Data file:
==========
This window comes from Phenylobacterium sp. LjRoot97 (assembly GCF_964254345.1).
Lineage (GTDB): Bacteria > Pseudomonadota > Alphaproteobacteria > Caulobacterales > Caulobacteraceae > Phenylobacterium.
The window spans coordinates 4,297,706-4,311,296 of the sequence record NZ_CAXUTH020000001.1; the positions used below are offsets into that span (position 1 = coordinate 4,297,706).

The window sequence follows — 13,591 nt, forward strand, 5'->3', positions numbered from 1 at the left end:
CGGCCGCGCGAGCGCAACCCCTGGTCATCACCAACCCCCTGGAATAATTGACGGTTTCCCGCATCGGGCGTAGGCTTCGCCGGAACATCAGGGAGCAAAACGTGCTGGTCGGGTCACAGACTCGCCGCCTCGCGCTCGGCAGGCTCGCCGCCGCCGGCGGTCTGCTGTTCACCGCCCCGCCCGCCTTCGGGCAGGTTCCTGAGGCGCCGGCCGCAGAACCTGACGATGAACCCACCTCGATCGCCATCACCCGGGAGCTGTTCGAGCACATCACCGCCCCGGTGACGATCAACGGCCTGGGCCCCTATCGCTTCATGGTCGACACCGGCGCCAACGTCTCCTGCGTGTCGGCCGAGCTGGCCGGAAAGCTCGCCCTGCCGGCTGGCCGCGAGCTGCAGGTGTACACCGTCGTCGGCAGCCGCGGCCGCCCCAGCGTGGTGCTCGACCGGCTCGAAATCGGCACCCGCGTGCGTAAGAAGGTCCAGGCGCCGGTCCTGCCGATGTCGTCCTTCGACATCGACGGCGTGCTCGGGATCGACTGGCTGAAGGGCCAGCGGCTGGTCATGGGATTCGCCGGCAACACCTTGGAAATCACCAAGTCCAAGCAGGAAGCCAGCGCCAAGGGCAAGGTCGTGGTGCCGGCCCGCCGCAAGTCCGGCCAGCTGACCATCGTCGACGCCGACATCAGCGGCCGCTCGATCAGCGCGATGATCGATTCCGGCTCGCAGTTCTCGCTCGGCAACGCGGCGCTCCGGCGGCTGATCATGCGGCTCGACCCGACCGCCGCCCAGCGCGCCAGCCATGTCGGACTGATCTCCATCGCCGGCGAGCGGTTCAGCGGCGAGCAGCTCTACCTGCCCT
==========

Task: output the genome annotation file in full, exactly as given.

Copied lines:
This window comes from Phenylobacterium sp. LjRoot97 (assembly GCF_964254345.1).
Lineage (GTDB): Bacteria > Pseudomonadota > Alphaproteobacteria > Caulobacterales > Caulobacteraceae > Phenylobacterium.
The window spans coordinates 4,297,706-4,311,296 of the sequence record NZ_CAXUTH020000001.1; the positions used below are offsets into that span (position 1 = coordinate 4,297,706).

The window sequence follows — 13,591 nt, forward strand, 5'->3', positions numbered from 1 at the left end:
CGGCCGCGCGAGCGCAACCCCTGGTCATCACCAACCCCCTGGAATAATTGACGGTTTCCCGCATCGGGCGTAGGCTTCGCCGGAACATCAGGGAGCAAAACGTGCTGGTCGGGTCACAGACTCGCCGCCTCGCGCTCGGCAGGCTCGCCGCCGCCGGCGGTCTGCTGTTCACCGCCCCGCCCGCCTTCGGGCAGGTTCCTGAGGCGCCGGCCGCAGAACCTGACGATGAACCCACCTCGATCGCCATCACCCGGGAGCTGTTCGAGCACATCACCGCCCCGGTGACGATCAACGGCCTGGGCCCCTATCGCTTCATGGTCGACACCGGCGCCAACGTCTCCTGCGTGTCGGCCGAGCTGGCCGGAAAGCTCGCCCTGCCGGCTGGCCGCGAGCTGCAGGTGTACACCGTCGTCGGCAGCCGCGGCCGCCCCAGCGTGGTGCTCGACCGGCTCGAAATCGGCACCCGCGTGCGTAAGAAGGTCCAGGCGCCGGTCCTGCCGATGTCGTCCTTCGACATCGACGGCGTGCTCGGGATCGACTGGCTGAAGGGCCAGCGGCTGGTCATGGGATTCGCCGGCAACACCTTGGAAATCACCAAGTCCAAGCAGGAAGCCAGCGCCAAGGGCAAGGTCGTGGTGCCGGCCCGCCGCAAGTCCGGCCAGCTGACCATCGTCGACGCCGACATCAGCGGCCGCTCGATCAGCGCGATGATCGATTCCGGCTCGCAGTTCTCGCTCGGCAACGCGGCGCTCCGGCGGCTGATCATGCGGCTCGACCCGACCGCCGCCCAGCGCGCCAGCCATGTCGGACTGATCTCCATCGCCGGCGAGCGGTTCAGCGGCGAGCAGCTCTACCTGCCCT